The Revisionist Movement

The Revisionist Movement
“The essence of revisionism… is that basically, instead of surrendering to fate, we force our lives to head in a certain direction.”

In 1925, Ze’ev Jabotinsky founded the Revisionist Zionist Alliance, a Zionist political movement. Its name was derived from its call for a revision – for a new look at the the policy of the Zionist Executive towards the British Government and its mandate over Eretz Yisrael.

The slogan of the Revisionist Movement was used as a title in the “Rassvet” newspaper, edited by Jabotinsky:

“The goal of Zionism is: Eretz Yisrael as a single state on both sides of the Jordan River.”

In the first years of the British Mandate in Eretz Yisrael, Jabotinsky supported collaboration with Great Britain, assuming that the latter will implement the mandate it supported in Balfour’s declaration. However, when Britain backed out from its support in the Zionist stand, Jabotinsky warned of a possible betrayal by the government of the British Mandate and advocated to rebel against it. In 1923 he resigned from the Executive of the Zionist Movement, in protest against the policy of Chaim Weizmann, which he felt was moderate towards the anti-Zionist stand taken by the British Mandate Government. The support given to Jabotinsky by youth from east and central Europe was the basis for the future Revisionist Movement.

“We must behave as a nation and embrace ourselves for all possibilities.”

The Revisionist Movement was supportive of an aggressive political struggle alongside an armed struggle for a solution to the problems of the Jewish Diaspora. It demanded pressure on Great Britain, through petitions and mass demonstrations, to establish a Jewish state on both banks of the Jordan River, as promised. Another goal of the movement was to create a national momentum in settling Eretz Yisrael and incorporating its land for mass absorption and achieving a Jewish majority. Jabotinsky and his followers also asked that the Jewish Legion be reestablished within the British Army for protecting the Zionist actions. They believed that these actions would bring peace with the Arabs from a standpoint of superiority, based on a solid military front and on the moral strengths of Zionism.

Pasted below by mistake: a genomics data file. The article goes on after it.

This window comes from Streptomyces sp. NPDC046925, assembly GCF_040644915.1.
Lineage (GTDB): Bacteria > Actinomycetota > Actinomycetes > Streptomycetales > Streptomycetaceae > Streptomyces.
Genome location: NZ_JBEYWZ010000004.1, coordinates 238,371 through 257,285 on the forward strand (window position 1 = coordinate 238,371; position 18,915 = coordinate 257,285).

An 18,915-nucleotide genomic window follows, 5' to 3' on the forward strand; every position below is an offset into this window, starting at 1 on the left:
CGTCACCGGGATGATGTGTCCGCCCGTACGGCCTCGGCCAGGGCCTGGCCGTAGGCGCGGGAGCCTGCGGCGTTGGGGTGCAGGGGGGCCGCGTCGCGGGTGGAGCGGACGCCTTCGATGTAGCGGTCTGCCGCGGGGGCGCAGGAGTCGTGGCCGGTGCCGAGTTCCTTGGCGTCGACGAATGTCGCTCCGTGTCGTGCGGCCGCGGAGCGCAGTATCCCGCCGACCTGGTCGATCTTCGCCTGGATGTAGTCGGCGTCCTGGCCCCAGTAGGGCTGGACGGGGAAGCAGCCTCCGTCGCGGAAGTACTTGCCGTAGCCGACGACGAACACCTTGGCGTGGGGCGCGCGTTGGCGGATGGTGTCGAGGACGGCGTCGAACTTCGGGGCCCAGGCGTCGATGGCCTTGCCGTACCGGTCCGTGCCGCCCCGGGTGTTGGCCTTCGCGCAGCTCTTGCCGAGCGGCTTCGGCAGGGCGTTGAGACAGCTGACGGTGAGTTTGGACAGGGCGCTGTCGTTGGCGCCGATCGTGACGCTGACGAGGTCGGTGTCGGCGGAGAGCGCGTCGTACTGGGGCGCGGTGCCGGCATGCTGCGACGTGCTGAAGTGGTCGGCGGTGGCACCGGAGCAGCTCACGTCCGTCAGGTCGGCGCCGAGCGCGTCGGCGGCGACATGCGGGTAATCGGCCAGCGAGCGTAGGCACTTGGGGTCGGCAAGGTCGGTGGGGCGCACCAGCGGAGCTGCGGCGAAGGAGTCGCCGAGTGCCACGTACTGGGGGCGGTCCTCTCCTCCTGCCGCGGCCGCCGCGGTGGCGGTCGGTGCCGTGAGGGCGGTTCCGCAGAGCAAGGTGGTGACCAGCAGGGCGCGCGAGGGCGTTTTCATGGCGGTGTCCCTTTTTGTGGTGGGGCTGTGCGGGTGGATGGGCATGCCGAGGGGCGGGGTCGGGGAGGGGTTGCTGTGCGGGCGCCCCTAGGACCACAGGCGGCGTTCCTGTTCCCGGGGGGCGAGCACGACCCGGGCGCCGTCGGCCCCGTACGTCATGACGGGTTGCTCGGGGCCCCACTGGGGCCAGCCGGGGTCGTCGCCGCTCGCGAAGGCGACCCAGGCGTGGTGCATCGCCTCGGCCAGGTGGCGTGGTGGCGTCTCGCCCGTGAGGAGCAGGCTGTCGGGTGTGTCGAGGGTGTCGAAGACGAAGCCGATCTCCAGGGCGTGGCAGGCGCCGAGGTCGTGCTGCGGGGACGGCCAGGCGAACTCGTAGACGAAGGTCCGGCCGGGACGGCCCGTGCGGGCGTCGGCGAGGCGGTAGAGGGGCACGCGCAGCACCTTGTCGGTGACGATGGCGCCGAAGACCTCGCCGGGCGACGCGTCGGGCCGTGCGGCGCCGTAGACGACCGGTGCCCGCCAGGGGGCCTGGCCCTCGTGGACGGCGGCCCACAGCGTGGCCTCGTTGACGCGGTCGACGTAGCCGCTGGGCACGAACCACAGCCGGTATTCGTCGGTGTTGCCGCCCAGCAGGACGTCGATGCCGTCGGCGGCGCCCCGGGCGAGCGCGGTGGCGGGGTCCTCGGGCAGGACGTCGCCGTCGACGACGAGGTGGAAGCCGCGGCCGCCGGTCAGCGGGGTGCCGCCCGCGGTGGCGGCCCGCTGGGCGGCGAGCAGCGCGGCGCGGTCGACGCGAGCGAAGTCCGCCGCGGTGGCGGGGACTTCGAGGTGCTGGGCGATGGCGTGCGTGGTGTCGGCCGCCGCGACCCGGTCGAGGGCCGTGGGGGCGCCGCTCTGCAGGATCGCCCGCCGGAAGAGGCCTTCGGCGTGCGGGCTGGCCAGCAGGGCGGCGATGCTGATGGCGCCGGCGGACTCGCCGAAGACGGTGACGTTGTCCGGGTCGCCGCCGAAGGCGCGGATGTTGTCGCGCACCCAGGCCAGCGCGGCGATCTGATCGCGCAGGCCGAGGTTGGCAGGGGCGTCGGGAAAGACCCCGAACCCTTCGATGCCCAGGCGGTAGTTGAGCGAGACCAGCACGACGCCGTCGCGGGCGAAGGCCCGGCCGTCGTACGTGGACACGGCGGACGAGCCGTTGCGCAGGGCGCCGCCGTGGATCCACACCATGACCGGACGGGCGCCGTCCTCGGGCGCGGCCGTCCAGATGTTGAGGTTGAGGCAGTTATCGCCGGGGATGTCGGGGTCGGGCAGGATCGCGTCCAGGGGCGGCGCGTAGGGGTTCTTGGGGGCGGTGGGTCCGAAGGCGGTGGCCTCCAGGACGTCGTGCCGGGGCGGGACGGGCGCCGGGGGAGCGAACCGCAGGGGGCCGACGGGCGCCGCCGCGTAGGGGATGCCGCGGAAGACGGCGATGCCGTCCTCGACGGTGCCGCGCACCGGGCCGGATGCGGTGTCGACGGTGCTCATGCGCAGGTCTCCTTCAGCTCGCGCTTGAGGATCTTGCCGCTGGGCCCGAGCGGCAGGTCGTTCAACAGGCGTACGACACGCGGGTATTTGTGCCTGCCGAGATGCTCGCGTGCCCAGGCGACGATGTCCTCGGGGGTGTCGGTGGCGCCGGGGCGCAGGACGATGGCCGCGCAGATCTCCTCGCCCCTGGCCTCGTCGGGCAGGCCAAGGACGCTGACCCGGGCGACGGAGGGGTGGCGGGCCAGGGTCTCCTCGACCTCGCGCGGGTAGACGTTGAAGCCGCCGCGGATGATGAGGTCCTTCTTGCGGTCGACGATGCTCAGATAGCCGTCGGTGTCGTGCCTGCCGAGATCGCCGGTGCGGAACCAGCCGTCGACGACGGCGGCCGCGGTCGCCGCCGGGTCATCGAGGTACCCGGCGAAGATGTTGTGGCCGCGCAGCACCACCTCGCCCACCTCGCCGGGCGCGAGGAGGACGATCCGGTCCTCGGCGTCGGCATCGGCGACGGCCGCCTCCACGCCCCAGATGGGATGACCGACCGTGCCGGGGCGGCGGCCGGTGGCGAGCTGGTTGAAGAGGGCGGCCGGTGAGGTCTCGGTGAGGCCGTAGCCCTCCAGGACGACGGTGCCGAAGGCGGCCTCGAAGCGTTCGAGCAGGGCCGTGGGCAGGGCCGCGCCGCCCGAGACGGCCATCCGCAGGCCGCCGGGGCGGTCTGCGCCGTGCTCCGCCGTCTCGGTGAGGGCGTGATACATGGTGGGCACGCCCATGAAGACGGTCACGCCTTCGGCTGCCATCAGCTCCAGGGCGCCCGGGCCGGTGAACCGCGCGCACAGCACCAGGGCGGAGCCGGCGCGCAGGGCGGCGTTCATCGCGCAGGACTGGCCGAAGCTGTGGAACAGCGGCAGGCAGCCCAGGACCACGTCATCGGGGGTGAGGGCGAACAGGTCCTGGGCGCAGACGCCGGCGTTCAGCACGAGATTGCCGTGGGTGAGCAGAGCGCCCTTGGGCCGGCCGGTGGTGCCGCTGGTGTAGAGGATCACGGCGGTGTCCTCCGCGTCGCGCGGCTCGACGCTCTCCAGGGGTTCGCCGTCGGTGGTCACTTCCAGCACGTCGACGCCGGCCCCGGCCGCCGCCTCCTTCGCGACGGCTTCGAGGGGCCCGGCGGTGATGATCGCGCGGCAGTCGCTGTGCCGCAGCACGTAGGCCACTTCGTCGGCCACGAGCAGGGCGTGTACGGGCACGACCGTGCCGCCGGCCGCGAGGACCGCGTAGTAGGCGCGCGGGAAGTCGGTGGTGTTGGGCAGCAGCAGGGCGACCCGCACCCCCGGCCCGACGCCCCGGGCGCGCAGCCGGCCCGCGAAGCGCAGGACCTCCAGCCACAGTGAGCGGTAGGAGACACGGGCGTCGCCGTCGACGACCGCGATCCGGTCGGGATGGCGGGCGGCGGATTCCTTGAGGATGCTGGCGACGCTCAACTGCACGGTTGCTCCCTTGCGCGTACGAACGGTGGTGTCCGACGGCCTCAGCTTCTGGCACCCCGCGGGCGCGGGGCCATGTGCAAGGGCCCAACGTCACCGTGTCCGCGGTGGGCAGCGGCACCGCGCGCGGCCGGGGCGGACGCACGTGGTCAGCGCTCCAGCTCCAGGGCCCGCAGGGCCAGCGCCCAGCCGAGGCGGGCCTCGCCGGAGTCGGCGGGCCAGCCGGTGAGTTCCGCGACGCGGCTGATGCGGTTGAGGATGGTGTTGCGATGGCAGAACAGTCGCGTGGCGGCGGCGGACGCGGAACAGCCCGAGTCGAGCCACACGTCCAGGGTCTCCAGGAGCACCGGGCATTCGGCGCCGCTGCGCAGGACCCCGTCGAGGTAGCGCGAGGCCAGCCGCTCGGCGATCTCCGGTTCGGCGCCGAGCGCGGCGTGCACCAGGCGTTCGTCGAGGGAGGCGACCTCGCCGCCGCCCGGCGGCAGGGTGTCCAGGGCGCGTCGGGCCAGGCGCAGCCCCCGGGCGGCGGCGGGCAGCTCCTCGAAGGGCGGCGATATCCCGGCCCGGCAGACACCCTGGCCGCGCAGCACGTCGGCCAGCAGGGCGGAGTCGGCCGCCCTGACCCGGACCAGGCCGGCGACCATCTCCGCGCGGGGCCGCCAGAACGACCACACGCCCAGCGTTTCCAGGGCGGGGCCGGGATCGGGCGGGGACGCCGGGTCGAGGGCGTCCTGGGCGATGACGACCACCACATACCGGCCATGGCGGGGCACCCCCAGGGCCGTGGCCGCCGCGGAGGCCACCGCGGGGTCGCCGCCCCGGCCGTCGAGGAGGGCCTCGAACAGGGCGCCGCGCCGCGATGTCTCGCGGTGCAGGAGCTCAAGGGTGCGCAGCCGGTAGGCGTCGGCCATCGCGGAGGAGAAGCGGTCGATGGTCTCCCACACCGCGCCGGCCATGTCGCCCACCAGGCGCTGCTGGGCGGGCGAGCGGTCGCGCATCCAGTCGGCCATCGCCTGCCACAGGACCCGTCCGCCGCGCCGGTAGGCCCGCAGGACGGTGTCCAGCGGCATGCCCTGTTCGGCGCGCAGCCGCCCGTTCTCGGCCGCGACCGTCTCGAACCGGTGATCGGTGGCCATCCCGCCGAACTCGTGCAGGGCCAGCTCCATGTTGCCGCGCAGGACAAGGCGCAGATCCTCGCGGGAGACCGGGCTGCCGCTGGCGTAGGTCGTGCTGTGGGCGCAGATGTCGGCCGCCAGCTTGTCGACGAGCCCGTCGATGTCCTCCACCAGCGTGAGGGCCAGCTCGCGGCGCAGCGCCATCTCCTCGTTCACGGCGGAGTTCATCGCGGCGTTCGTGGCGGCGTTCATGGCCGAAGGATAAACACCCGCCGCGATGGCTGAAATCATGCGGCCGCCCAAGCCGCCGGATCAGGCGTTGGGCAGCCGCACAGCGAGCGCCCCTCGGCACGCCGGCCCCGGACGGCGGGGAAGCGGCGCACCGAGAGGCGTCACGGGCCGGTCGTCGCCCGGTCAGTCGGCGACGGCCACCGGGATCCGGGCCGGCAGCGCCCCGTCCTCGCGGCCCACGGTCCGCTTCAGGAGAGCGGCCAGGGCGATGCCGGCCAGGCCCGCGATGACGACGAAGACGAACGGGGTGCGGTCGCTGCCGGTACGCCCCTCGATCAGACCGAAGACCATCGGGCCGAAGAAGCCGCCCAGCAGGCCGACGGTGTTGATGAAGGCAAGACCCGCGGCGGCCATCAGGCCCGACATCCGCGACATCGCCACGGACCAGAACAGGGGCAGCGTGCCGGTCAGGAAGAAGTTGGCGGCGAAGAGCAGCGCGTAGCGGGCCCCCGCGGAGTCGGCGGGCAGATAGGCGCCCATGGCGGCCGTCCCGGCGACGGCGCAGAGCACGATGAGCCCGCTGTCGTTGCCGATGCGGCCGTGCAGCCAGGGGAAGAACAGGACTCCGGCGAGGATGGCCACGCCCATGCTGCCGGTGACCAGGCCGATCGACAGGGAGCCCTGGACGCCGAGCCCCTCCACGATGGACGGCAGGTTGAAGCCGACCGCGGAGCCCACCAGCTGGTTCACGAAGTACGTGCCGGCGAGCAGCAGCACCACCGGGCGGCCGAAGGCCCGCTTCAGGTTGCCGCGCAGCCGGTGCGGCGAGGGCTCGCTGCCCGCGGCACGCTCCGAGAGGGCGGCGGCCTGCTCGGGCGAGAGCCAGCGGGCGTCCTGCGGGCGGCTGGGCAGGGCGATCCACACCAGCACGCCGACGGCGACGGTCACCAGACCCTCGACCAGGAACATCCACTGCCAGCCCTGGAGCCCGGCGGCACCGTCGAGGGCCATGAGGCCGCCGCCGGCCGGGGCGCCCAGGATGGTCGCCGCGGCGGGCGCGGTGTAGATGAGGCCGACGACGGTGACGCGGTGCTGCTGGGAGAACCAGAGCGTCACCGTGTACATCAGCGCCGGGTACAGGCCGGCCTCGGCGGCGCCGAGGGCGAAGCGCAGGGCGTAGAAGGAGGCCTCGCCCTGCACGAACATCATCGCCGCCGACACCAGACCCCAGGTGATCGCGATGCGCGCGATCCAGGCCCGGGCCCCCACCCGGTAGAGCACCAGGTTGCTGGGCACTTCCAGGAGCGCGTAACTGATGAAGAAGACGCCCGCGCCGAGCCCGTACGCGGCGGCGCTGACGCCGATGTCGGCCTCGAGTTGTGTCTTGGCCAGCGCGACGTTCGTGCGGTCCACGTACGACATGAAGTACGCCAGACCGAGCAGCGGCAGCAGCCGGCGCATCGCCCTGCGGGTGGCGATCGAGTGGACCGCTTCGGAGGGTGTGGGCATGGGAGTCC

“The only way to reach an agreement [with the Arabs] is an iron wall – meaning a force in Eretz Yisrael which will not be shattered by any Arab influence.”

In 1923 he founded and headed the Betar Movement in Riga, Latvia – aimed to educate youth in a militant and national spirit. Members of Betar were obligated to serve with the Jewish Legion in Eretz Yisrael for two years.

“… And the Jewish youth knows that there is no greater and noble service than that of a mercenary, guarding over national labor…”.

During the 1930’s, Betar spread across Jewish communities worldwide, concentrating in Eastern Europe. Betar members in Eretz Yisrael took part in defending Tel Aviv during the 1929 riots; they established the Betar Work Battalion in the Galilee, Samaria, and the Old City of Jerusalem. In 1933 Betar founded seamanship schools – the most known of which was in Civitavecchia, Italy. Graduates of these schools were captains in the Jewish navy and later in the Israeli Sea Corps. They also conducted courses in aviation and took an active part in Aliyah Bet. Betar members were the core of both the Etzel and the National Labor Federation.

In the 17th Zionist Congress, held in 1931, the revisionists’ stance on defining Zionism as the “creation of a Jewish majority in Eretz Yisrael” was rejected. The tension between the Revisionist Movement and the left-wing parties of the Zionist Organization deepened following the murder of Chaim Arlozoroff in June 1933, despite efforts of the Yishuv leadership for reconciliation. Jabotinsky headed the movement since 1933, and in a survey held that year he was supported by 93.8% of the Revisionist Zionist Alliance members.

“Revisionism has its own approach towards every aspect of Zionism; it is not capable of following patterns designed by others…”.